1. Move the Turtle

This app both teaches kids how to use it (through a series of interactive puzzles) and allows students to create their own projects. It is based on the Logo programming language, but written using a sequence of commands chosen from the menu, rather than by typing. It works on the iPhone as well, but unfortunately (due to an issue with the Apple TOC) programs created with it cannot be shared.

2. Tinkerbox

This app allows students to build equipment to try and solve puzzles (which are based on physics concepts). I’ve not tried it out myself, but it is free, and so I’m going to at least try it out with the students.

3. Show Me

This app allows students to draw and record their voice while drawing, letting them create a voice-over narration. It could be used for student created tutorials, stories, and animations. According to the description of this app, the videos created can be uploaded and shared via the ShowMe.com website.

4. Motion Math

The series of apps Motion Math makes for the iPhone and iPad are excellent, because they are more than just the typical flash card apps that are all too common in the app store for math. I’ve played with the fraction one myself (so has my son) and enjoyed using it, and seeing how it creates an alternate representation of fractions. This representation is hardly sufficient for students to completely understand fractions, but I’m sure it helps.

I’ve not used this app myself, but it comes recommended from Trever Reeh. From conversations with the mathematics teachers who work with Sketchpad, and from my time spent using Geometer’s Sketchpad a few years ago, I’m pretty sure this app will be useful. On the app description page, they note that they have activities built into it, which is encouraging.

6. DragonBox

DragonBox is a puzzle-game which tries to teach algebraic reasoning. It replaces algebraic symbols with visual representations (which are still themselves an abstraction of some arithmetic concepts) and then allows students to manipulate the symbols to try and solve the puzzles, which are all equivalent to standard algebra problems. It has a PC version which runs in the browswer and I have tried out as well. This is not a flash app so students can practice algebra – this game will try and teach students.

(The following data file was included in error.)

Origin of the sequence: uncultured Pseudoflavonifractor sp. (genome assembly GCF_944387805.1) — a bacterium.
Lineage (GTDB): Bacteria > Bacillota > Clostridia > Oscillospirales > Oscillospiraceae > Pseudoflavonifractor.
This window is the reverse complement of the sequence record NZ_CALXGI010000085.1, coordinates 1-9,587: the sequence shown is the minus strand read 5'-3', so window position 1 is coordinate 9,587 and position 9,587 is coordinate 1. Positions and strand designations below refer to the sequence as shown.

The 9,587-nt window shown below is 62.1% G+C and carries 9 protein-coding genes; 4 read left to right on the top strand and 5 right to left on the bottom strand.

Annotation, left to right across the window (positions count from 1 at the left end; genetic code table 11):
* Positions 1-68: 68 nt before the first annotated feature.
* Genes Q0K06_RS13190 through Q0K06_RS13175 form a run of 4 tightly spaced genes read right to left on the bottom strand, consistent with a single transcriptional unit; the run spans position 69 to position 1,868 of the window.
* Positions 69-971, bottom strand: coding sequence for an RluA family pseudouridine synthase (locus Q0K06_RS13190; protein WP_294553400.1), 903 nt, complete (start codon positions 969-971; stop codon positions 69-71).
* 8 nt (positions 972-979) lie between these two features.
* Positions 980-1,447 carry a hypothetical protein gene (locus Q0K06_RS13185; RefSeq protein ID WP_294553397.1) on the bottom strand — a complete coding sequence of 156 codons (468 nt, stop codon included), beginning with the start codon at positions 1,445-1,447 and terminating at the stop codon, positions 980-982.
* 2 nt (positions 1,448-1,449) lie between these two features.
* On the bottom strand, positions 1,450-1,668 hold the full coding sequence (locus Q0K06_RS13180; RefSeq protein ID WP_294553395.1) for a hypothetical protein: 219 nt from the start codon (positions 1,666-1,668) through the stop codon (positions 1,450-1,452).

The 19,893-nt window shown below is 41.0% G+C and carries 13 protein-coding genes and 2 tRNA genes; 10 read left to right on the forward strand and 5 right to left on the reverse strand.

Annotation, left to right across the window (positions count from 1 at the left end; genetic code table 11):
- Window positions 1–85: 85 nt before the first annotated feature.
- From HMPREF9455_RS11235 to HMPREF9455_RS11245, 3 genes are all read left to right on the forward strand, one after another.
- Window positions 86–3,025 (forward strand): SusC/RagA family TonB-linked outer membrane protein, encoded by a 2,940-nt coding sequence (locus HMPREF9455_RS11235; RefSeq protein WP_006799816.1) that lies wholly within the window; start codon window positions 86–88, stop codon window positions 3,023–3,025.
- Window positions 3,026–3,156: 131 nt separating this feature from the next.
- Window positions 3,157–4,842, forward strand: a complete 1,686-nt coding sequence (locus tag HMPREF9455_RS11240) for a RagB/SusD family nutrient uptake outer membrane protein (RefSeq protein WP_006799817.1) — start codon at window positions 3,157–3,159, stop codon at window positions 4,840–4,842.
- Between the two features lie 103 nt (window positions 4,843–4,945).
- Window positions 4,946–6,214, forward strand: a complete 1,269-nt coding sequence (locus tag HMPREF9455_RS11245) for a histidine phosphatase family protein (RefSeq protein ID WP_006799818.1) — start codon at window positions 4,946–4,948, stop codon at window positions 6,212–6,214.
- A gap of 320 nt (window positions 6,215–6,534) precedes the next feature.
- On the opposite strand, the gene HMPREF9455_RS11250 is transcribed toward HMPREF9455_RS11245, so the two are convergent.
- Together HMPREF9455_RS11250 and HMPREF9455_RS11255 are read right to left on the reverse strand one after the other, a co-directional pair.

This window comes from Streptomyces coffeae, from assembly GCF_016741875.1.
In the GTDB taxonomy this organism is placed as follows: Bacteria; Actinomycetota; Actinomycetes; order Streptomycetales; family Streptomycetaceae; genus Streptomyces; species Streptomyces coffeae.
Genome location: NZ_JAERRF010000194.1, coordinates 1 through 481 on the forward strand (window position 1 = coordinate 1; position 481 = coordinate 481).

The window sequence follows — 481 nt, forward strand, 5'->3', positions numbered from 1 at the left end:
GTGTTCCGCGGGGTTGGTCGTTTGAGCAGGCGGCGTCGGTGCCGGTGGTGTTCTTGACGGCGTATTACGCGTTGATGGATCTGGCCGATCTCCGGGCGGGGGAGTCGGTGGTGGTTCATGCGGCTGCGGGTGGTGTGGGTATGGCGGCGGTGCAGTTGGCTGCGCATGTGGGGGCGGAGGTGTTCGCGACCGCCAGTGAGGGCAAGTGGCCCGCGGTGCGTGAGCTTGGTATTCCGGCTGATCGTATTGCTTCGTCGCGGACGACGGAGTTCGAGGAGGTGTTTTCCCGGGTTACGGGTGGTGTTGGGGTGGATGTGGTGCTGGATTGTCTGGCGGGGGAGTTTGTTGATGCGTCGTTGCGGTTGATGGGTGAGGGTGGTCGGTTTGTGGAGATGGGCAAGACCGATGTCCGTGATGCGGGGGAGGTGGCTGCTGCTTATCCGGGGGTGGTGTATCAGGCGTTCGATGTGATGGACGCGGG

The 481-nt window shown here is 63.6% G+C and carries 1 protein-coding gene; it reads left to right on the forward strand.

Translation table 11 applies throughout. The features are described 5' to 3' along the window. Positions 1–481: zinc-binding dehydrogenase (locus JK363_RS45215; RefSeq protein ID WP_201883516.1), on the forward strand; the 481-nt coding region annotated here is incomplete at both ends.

7. Shuttle Mission Math

I’ve not tried this puzzle-game out myself, but I have used the paper and pencil version of the types of puzzles presented in this game with my students, and I found them very useful. Through solving the puzzles, students will have to employ (and learn) algebraic reasoning skills, which are explicitly described on the support page for this game.

8. Scribblenauts

This game allows students to type in words, get presented with images that represent those words, and use the images to solve a puzzle presented. The students have an enormous amount of freedom in what words they choose, and what images result. My son has loved playing this game, and spends his time playing it constantly asking us how to spell words, which he seems to be able to (mostly) remember for the next time he wants that particular item.

These are some of the apps I’m looking into. I’d also like further recommendations. I’m looking specifically for iPad apps which:

1. Are not just skill practicing / flash card apps. There are thousands of these, so finding them is easy, should our teachers want to use them.
2. I’m hoping to find apps which will actually help teach concepts, rather than just review existing concepts. I’d like this teaching to be of the non-explaining-type teaching style, and more of the discovery-it-yourself-inside-a-guided-framework style of teaching. I can find things like the Khan Academy for myself fairly easily, but finding apps which support our inquiry-based teaching program in our elementary school is a bit more of a challenge.